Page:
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Income Taxes Payable

Income taxes are an accrued expense that is based on the amount of the company's net income. As income tax expense accrues, a corresponding liability is credited, meaning that the expense will eventually become payable. There is some dispute about whether income taxes payable are an estimated liability because uncertainty exists where the amount owed is subject to restatement by the Internal Revenue Service. 

If a small corporation has a profit of $100,000 at the end of the year and is taxed at 35%, its tax liability at the end of the year would be $35,000 (assuming it made no installment payments during the year). 



Most corporations are required to make income tax payments in installments throughout the year, usually estimated based on the income tax payable for the previous year. Last year the company had to pay $35,000 in income tax. Using this number to estimate this years quarterly installments, the company would have to pay $8,750 each quarter. Each installment payment reduces the company's income taxes payable account. 



An alternative approach is to charge each installment payment to income tax expense, and then adjust the expense account at the end of the year when the actual income tax expense becomes known. Both approaches will lead to the same amount of expense, liability and payment amounts being recognized in the year.

In the future, if the Internal Revenue Agency reassesses an additional tax on an earlier years' income, the expense is charged to the current period's operations. At the same time, either the income taxes payable account will be increased or the cash account will be credited (if the expense is paid right away).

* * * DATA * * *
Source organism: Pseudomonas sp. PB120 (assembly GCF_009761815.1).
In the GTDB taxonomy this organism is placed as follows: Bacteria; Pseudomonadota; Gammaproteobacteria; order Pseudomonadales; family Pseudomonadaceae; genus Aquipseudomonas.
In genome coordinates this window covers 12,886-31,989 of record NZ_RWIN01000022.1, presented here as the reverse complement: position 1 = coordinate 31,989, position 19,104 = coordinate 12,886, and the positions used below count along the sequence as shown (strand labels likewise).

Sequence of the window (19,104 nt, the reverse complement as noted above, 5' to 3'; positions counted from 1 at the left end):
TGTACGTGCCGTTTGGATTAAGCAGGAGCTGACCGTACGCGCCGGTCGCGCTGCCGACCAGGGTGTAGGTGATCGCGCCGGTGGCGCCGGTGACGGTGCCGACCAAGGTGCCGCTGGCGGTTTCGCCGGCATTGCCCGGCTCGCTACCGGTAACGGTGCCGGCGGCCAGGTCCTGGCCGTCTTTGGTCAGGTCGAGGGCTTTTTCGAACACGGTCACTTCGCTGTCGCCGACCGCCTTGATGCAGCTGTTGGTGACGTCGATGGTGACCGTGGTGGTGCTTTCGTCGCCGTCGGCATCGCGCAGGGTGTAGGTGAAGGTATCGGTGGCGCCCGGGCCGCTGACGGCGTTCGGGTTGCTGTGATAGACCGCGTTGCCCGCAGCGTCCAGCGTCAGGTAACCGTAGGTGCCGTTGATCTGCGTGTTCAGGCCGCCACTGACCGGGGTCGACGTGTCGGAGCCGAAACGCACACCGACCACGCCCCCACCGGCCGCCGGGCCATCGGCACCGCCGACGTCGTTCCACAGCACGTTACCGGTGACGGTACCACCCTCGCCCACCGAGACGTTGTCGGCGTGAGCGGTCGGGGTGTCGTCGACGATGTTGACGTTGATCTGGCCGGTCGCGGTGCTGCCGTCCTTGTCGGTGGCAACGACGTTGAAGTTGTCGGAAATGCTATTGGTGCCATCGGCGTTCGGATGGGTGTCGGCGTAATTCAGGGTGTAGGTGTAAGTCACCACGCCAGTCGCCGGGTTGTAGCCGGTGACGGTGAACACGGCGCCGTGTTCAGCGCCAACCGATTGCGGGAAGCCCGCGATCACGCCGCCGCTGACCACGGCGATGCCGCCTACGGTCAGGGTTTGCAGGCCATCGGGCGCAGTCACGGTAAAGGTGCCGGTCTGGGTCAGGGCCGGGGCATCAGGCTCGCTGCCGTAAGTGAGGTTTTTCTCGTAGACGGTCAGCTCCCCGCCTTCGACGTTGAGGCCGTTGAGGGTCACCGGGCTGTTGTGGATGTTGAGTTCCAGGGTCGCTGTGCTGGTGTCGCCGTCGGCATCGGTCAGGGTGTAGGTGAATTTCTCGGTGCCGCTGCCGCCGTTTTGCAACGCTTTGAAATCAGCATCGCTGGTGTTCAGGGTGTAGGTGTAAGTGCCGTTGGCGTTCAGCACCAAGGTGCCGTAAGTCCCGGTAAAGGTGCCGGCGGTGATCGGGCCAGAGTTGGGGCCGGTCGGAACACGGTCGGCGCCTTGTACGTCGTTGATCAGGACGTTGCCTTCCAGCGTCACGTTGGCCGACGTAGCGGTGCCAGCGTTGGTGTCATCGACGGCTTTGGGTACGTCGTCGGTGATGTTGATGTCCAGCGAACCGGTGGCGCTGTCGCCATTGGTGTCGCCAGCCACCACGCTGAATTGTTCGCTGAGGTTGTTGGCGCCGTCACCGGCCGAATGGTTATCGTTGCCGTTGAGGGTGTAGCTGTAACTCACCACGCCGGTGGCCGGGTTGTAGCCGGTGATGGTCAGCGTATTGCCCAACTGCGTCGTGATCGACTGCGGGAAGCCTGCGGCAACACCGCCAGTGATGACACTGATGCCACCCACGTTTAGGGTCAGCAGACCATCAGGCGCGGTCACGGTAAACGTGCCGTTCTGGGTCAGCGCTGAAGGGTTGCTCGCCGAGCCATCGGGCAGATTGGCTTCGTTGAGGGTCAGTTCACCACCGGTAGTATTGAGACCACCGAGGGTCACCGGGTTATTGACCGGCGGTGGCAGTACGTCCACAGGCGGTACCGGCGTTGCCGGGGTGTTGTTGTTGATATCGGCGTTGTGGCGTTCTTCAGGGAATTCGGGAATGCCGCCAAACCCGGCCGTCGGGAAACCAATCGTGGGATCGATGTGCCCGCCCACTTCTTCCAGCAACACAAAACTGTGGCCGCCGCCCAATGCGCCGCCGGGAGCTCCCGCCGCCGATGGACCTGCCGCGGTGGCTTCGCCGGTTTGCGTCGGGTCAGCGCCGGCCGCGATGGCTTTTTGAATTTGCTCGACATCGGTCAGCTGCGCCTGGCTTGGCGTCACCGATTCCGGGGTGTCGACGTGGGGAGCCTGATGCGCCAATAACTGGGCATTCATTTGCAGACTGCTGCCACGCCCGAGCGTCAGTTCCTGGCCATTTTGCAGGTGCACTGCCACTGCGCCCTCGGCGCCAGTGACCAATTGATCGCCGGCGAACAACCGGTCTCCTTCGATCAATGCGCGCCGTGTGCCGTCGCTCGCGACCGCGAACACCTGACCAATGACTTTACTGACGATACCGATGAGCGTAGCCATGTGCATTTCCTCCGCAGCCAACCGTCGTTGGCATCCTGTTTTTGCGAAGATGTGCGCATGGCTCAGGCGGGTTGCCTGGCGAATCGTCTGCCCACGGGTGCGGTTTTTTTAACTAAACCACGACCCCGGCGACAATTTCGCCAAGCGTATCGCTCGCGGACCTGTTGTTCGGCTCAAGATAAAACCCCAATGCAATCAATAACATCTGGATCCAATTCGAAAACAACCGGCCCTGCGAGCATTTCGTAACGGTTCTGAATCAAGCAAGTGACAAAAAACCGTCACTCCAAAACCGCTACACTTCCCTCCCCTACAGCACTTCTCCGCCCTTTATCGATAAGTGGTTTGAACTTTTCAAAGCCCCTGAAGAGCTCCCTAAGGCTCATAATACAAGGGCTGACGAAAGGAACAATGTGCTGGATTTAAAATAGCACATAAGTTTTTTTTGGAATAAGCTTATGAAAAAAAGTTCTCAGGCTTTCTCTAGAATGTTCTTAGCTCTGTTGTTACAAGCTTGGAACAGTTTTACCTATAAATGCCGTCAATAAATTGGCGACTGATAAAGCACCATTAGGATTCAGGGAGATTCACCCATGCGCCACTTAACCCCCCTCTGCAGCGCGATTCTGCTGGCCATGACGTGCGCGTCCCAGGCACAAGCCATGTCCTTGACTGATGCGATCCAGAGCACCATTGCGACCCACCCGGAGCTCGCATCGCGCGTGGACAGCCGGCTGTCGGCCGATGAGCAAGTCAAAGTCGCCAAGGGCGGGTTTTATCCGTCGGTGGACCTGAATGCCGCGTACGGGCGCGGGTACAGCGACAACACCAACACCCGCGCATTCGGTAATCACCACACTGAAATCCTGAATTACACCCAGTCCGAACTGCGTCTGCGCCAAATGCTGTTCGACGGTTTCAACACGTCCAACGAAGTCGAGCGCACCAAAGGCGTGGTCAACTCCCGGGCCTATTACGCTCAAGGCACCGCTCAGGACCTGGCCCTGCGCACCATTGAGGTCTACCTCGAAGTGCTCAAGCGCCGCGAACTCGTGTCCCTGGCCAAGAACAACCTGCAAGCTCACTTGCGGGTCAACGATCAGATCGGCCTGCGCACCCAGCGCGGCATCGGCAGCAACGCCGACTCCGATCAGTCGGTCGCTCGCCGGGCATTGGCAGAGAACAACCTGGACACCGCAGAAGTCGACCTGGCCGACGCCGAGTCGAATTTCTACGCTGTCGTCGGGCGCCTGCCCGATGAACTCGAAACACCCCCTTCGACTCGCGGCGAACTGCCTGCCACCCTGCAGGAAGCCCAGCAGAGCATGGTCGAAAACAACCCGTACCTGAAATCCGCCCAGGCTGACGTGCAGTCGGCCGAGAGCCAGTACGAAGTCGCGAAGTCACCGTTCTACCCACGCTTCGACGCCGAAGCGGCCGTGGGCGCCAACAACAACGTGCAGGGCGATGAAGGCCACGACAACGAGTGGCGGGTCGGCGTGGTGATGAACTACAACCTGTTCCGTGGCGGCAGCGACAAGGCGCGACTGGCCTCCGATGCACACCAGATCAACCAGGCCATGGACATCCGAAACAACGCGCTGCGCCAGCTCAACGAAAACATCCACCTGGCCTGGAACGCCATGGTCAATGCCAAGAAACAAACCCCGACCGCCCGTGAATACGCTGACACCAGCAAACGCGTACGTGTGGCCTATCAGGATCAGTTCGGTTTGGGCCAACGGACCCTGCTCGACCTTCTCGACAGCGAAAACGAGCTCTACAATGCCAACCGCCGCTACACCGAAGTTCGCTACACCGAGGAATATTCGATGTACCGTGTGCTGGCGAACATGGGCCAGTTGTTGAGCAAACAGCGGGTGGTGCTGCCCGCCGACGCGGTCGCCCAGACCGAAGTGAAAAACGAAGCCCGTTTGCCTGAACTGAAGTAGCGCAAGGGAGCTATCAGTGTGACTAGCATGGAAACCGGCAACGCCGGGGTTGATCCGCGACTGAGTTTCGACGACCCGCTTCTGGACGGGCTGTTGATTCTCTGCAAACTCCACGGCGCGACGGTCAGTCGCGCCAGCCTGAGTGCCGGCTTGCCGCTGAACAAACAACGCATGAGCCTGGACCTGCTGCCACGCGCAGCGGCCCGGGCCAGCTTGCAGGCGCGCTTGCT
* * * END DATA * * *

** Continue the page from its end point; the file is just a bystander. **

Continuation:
Differences between the following components of taxable income

What are the differences between the following components of taxable income? Provide at least one example of each. o Deductions for AGI and deductions from AGI o Gross income and AGI o AGI and taxable income o Tax deduction and tax credit o Personal exemption and dependency exemption

Matteo working overtime or repairing his car

30. Matteo, who is single and has no dependents, was planning on spending the weekend repairing his car. On Friday, Matteo's employer called and offered him $500 in overtime pay if he would agree to work over the weekend. Matteo could get his car repaired over the weekend at Autofix for $400. If Matteo works over the weekend, he

Taxes, Deductions, Exemptions, Tax Rates and Which Job to Take?

Rick, who is single, has been offered a position as a city landscape consultant. The position pays $125,000 in cash wages. Assume Rick files single and is entitled to one personal exemption. Rick deducts the standard deduction instead of itemized deductions. a) What is the amount of Rick's after-tax compensation (ignore payr